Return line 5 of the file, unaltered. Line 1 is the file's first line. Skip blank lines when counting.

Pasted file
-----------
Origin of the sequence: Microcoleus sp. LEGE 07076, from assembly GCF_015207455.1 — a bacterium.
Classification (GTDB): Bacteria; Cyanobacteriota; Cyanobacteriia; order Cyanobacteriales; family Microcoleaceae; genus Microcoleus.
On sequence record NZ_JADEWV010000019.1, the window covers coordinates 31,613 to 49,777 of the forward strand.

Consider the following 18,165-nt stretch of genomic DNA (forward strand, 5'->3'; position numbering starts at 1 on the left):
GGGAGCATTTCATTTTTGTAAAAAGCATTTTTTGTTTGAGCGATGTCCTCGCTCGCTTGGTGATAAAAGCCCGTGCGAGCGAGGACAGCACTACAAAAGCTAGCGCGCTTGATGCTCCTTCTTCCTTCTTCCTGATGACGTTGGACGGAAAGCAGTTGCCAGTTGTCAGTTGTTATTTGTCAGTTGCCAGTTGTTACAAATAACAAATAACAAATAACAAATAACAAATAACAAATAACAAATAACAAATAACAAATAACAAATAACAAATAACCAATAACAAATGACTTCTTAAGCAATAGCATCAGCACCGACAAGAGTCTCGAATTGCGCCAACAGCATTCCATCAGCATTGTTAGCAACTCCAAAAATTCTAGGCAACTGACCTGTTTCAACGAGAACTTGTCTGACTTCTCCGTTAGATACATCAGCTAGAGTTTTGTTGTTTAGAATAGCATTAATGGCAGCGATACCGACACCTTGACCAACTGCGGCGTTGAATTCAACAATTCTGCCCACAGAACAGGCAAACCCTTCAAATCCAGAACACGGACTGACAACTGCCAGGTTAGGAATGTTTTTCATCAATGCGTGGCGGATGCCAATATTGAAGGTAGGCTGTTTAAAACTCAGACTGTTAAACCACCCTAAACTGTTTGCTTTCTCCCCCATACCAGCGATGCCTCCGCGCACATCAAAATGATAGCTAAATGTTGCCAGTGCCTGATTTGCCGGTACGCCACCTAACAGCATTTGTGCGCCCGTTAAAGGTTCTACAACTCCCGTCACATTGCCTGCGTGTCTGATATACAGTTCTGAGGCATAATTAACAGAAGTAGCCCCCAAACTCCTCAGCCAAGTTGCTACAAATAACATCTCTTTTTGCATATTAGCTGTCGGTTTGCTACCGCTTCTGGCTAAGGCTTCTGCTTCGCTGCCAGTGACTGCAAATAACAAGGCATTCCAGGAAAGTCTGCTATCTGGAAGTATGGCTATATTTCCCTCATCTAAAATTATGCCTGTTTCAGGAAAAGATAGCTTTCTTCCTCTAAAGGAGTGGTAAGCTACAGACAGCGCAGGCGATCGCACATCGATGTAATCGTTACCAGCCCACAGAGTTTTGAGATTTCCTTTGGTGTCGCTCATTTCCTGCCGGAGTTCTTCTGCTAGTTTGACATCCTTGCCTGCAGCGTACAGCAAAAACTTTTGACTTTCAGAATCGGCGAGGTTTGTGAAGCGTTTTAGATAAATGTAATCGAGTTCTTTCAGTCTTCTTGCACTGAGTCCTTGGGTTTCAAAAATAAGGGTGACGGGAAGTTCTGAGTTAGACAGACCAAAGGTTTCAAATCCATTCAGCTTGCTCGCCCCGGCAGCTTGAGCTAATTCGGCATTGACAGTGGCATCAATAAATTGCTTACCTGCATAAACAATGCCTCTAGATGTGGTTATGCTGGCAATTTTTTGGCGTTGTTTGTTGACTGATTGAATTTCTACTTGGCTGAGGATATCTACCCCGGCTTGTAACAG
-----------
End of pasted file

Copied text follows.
GGGAGCATTTCATTTTTGTAAAAAGCATTTTTTGTTTGAGCGATGTCCTCGCTCGCTTGGTGATAAAAGCCCGTGCGAGCGAGGACAGCACTACAAAAGCTAGCGCGCTTGATGCTCCTTCTTCCTTCTTCCTGATGACGTTGGACGGAAAGCAGTTGCCAGTTGTCAGTTGTTATTTGTCAGTTGCCAGTTGTTACAAATAACAAATAACAAATAACAAATAACAAATAACAAATAACAAATAACAAATAACAAATAACAAATAACAAATAACCAATAACAAATGACTTCTTAAGCAATAGCATCAGCACCGACAAGAGTCTCGAATTGCGCCAACAGCATTCCATCAGCATTGTTAGCAACTCCAAAAATTCTAGGCAACTGACCTGTTTCAACGAGAACTTGTCTGACTTCTCCGTTAGATACATCAGCTAGAGTTTTGTTGTTTAGAATAGCATTAATGGCAGCGATACCGACACCTTGACCAACTGCGGCGTTGAATTCAACAATTCTGCCCACAGAACAGGCAAACCCTTCAAATCCAGAACACGGACTGACAACTGCCAGGTTAGGAATGTTTTTCATCAATGCGTGGCGGATGCCAATATTGAAGGTAGGCTGTTTAAAACTCAGACTGTTAAACCACCCTAAACTGTTTGCTTTCTCCCCCATACCAGCGATGCCTCCGCGCACATCAAAATGATAGCTAAATGTTGCCAGTGCCTGATTTGCCGGTACGCCACCTAACAGCATTTGTGCGCCCGTTAAAGGTTCTACAACTCCCGTCACATTGCCTGCGTGTCTGATATACAGTTCTGAGGCATAATTAACAGAAGTAGCCCCCAAACTCCTCAGCCAAGTTGCTACAAATAACATCTCTTTTTGCATATTAGCTGTCGGTTTGCTACCGCTTCTGGCTAAGGCTTCTGCTTCGCTGCCAGTGACTGCAAATAACAAGGCATTCCAGGAAAGTCTGCTATCTGGAAGTATGGCTATATTTCCCTCATCTAAAATTATGCCTGTTTCAGGAAAAGATAGCTTTCTTCCTCTAAAGGAGTGGTAAGCTACAGACAGCGCAGGCGATCGCACATCGATGTAATCGTTACCAGCCCACAGAGTTTTGAGATTTCCTTTGGTGTCGCTCATTTCCTGCCGGAGTTCTTCTGCTAGTTTGACATCCTTGCCTGCAGCGTACAGCAAAAACTTTTGACTTTCAGAATCGGCGAGGTTTGTGAAGCGTTTTAGATAAATGTAATCGAGTTCTTTCAGTCTTCTTGCACTGAGTCCTTGGGTTTCAAAAATAAGGGTGACGGGAAGTTCTGAGTTAGACAGACCAAAGGTTTCAAATCCATTCAGCTTGCTCGCCCCGGCAGCTTGAGCTAATTCGGCATTGACAGTGGCATCAATAAATTGCTTACCTGCATAAACAATGCCTCTAGATGTGGTTATGCTGGCAATTTTTTGGCGTTGTTTGTTGACTGATTGAATTTCTACTTGGCTGAGGATATCTACCCCGGCTTGTAACAG